Stephen J. Schueler, M.D.

Overview Incidence Symptoms Evaluation Treatment questions for doctor specialist Home Care pain in adults pain in children ring removal skin wound warning signs Complications Underlying Cause Types Anatomy

Painful Hand after Injury Home Care

Home care for hand injuries includes:

  • Clean wounds thoroughly:
    • Use mild soap and water.
    • Gently dab the wound with hydrogen peroxide to remove clotted blood.
    • Do not scrub the wound.
    • Remove dirt or foreign material from the wound.
    • Running water can help remove dirt.
  • Apply a cold compress:
    • Wrap ice in a moist hand towel. Do not apply ice directly to the skin.
    • Apply for 20-30 minutes, every 1-2 hours, for the first few days.
  • Apply an elastic wrap.
    • Re-wrap the joint every 6 hours.
  • Elevate your hand.
    • Above your heart if possible
  • Apply a hand splint.
    • The splint may help protect the hand.
    • Follow splint care instructions.
  • Acetaminophen for pain
  • Nonsteroidal anti-inflammatory medications for pain:
  • Take prescribed medications as directed:
    • Don't skip doses of your medication. This makes them less effective.
    • Be aware of the common side effects that may be caused by your medication.

Painful Hand after Injury Pain in Adults

Medications commonly used to control pain and inflammation in adults with a hand injury include:

  • Acetaminophen decreases fever and pain, but does not help inflammation.
  • Adult dosing is 2 regular strength (325 mg) every 4 hours or 2 extra-strength (500 mg) every 6 hours.
  • Maximum dose is 4,000 mg per day.
  • Avoid this drug if you have alcoholism, liver disease or an allergy to the drug. See the package instructions.
  • Common brand names include Tylenol, Panadol, and many others.





NSAID Precautions

Painful Hand after Injury Pain in Children

Common medications used at home for pain and fever in children with a hand injury include:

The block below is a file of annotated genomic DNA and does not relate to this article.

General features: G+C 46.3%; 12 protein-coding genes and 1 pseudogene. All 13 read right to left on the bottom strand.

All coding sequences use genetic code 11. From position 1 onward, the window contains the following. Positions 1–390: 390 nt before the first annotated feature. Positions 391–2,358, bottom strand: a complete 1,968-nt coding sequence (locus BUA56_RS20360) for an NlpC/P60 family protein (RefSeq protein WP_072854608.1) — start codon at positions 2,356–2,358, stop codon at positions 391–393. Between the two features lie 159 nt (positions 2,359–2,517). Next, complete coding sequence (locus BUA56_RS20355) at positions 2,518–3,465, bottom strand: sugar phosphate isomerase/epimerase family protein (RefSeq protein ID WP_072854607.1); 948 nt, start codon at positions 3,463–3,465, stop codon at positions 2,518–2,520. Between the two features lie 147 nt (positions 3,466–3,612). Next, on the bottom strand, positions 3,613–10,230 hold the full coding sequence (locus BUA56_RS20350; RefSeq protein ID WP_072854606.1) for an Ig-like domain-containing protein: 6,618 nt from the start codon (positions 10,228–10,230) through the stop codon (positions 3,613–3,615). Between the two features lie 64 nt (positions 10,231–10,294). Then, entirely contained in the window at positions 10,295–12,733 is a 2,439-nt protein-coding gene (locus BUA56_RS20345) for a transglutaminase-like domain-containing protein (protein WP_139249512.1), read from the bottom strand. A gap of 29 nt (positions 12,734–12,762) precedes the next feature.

Aspirin and most of the other nonsteroidal anti-inflammatory drugs (NSAIDS) are not used in children except under a doctor's care.

  • Acetaminophen decreases fever and pain, but does not help inflammation.
  • Dosing is 10-15 mg per kilogram (5-7 mg per pound) of body weight every 4-6 hours, up to the adult dose.
  • Do not exceed the maximum daily dose.
  • Acetaminophen products come in various strengths. Always follow the package instructions.
  • Avoid this drug in children with liver disease or an allergy to acetaminophen.
  • Common acetaminophen products include Tylenol, Panadol and many others.



Painful Hand after Injury Ring Removal

Remove rings immediately after a hand injury, because it is difficult to remove the ring if the finger becomes swollen. Sometimes, the finger becomes so swollen that the ring must be removed with a ring cutter. The following will help you remove a ring from a swollen finger.

Ring Removal

  • Elevate the finger above the heart and apply a cold compress for 15-20 minutes.
  • Lubricate the ring:
    • Apply soapy water to the ring.
  • Ask another person to pull the skin tightly away from the ring, and then try to twist the ring off gently.
    • Stop if this causes pain or skin damage.